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Criminal Background Checks and Bona Fide Occupational Requirements (BFORs)

Bona Fide Occupational Requirements

A Bona Fide Occupational Requirement (BFOR) is a legal term that refers to the essential requirements a candidate needs to perform a job. If an employer establishes a particular BFOR that cannot be modified or adopted to accommodate a person, they may be allowed to not accommodate a worker in that job, legally speaking, if it’s too taxing on the organization (if it’s an undue hardship). BFORs don’t act as preferences but rather as duties that are essential for carrying out a position or working for particular business. For instance, having a clear criminal record could be considered a BFOR jobs working with sensitive information or populations. Many employers have pre-employment screenings that include criminal background checks that they are legally allowed to conduct. This requirement does not have to be in legislation – it is a requirement in all jurisdictions (federal and provincial/territorial) because of the Meiorin Supreme Court decision.

Prior to November 2009, employers could, as part of their pre-employment screening process, conduct either basic criminal records check or a vulnerable sector check by submitting a request to an authorized agency, like a local police force or a third-party screening provider. These agencies would then conduct a search of the Canadian Police Information Centre (CPIC), the national database of the RCMP.  The human rights implications of this have been reconsidered since then. Employers can still check for criminal records, but the way in which they do so has changed.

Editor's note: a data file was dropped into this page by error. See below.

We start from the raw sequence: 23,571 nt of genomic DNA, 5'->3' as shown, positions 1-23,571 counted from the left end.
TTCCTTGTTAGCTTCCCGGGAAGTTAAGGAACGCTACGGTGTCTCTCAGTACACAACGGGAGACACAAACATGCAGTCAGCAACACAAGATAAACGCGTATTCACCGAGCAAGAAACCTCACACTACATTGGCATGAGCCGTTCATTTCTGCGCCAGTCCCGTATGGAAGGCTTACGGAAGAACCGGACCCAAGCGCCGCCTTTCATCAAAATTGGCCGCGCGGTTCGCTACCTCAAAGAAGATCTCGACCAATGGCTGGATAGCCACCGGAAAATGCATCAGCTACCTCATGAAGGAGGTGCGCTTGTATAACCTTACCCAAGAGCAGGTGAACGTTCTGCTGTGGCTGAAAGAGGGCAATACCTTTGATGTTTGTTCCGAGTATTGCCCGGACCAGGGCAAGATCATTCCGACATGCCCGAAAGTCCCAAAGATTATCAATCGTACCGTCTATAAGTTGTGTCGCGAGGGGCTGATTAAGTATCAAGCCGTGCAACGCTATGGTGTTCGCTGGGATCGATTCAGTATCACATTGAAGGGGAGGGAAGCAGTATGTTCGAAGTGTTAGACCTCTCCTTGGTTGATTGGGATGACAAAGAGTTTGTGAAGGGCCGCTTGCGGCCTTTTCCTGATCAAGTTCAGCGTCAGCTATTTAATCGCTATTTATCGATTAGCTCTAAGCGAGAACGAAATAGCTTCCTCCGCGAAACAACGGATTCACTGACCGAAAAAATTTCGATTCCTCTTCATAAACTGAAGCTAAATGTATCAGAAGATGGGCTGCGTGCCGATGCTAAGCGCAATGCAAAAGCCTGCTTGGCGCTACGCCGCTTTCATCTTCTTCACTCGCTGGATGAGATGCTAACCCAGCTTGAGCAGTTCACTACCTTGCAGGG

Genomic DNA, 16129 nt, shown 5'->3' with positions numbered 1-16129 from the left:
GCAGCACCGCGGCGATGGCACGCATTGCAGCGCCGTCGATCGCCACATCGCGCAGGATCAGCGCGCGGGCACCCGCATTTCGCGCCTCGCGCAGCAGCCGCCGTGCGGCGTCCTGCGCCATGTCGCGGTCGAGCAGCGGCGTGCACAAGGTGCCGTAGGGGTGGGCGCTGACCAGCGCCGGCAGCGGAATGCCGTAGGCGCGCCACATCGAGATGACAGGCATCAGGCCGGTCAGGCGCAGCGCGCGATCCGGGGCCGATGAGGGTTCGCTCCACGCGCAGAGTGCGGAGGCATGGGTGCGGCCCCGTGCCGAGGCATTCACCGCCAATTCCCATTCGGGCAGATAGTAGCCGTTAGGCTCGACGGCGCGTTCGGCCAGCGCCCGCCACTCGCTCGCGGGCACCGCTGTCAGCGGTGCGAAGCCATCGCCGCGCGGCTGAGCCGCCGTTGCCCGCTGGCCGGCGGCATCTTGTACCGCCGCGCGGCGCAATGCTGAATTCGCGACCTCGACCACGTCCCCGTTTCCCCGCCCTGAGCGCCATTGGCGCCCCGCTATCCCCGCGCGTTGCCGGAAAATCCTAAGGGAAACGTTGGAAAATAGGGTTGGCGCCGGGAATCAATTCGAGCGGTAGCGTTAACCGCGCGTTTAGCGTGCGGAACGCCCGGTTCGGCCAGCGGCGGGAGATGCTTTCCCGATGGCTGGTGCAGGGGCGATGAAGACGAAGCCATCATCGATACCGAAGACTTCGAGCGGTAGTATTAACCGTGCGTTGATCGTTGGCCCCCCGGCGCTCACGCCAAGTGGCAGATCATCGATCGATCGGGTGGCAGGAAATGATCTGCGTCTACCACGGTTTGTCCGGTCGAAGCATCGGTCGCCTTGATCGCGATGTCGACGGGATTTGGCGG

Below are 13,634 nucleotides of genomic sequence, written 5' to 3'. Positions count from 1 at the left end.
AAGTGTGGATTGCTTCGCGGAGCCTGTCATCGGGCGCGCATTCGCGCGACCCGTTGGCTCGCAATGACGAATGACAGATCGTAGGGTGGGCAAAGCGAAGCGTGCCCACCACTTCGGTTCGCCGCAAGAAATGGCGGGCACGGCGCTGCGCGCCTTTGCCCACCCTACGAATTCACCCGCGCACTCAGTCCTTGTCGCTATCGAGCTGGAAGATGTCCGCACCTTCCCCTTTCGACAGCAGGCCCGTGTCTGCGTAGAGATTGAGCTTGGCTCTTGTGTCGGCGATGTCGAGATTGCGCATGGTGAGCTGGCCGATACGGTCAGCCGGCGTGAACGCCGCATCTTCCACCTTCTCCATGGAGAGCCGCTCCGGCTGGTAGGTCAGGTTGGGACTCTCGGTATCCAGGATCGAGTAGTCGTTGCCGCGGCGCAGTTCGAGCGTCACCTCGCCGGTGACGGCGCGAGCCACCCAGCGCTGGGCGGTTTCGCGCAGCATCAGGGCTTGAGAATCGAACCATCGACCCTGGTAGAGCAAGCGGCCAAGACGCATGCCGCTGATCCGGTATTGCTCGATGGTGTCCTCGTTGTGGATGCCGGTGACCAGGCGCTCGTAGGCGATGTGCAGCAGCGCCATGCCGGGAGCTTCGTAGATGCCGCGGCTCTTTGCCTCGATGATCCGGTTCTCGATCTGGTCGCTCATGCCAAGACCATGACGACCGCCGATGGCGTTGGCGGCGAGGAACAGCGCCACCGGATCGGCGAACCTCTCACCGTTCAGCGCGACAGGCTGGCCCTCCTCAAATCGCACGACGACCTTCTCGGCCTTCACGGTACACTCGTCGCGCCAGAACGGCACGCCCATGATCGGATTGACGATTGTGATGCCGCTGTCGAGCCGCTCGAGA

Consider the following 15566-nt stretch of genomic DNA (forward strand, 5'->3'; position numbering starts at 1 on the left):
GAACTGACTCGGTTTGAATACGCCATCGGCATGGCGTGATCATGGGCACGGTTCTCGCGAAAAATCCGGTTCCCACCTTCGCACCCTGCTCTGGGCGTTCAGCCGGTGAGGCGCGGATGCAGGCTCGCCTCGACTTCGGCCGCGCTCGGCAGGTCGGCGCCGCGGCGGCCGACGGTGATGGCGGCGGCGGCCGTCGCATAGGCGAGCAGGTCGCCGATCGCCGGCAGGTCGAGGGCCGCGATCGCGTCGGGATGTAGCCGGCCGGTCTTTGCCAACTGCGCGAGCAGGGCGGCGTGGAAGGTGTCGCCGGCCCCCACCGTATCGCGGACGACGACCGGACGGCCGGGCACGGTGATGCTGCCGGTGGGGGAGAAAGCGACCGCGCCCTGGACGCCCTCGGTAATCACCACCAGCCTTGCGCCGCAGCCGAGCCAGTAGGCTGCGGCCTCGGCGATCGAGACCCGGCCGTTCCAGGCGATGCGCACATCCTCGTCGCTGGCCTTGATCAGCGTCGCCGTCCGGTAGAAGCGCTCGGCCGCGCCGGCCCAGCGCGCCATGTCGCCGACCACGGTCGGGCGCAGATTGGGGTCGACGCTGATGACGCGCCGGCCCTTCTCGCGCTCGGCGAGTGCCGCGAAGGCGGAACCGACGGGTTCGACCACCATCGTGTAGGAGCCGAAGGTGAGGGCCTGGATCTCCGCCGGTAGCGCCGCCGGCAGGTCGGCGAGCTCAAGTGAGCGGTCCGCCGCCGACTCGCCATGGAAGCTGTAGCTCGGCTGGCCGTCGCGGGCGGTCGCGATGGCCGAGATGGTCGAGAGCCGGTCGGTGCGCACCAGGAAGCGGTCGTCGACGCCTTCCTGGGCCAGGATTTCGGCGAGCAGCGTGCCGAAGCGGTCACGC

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Human Rights Implications
In some provinces like British Columbia, human rights legislation prohibits employers from refusing to employ a candidate who had been convicted of a criminal or summary conviction offence that was unrelated to the intended job, unless the employer can establish that the prior conviction is related to the intended position. Otherwise, under the Human Rights Code, an employer cannot refuse to hire a candidate who has been criminally convicted, because it’s considered discriminatory.
The Meiorin decision sets out three steps that help determine whether a discriminatory standard is a BFOR:
1.    Did the employer adopt the standard for a purpose rationally connected to the performance of the job?
2.    Did the employer adopt the particular standard in an honest and good faith belief that it was necessary to the fulfillment of that legitimate work-related purpose?
3.    Is the standard reasonably necessary to the accomplishment of that legitimate work-related purpose? (To show the standard is reasonably necessary, it must be demonstrated that it is impossible to accommodate without imposing undue hardship upon the employer.)

Getting a Pardon

A pardon / record suspension opens up more opportunities for an individual with a criminal past. Having a clear criminal record is a BFOR in many positions and obtaining a pardon removes the obstacle posted by their criminal history when it comes to these types of job requirements. It more often than not yields a positive result because it allows a person to focus on rehabilitation and reintegration into the workforce without any risk for discrimination, or any risk of not getting a position because of a pre-established BFOR.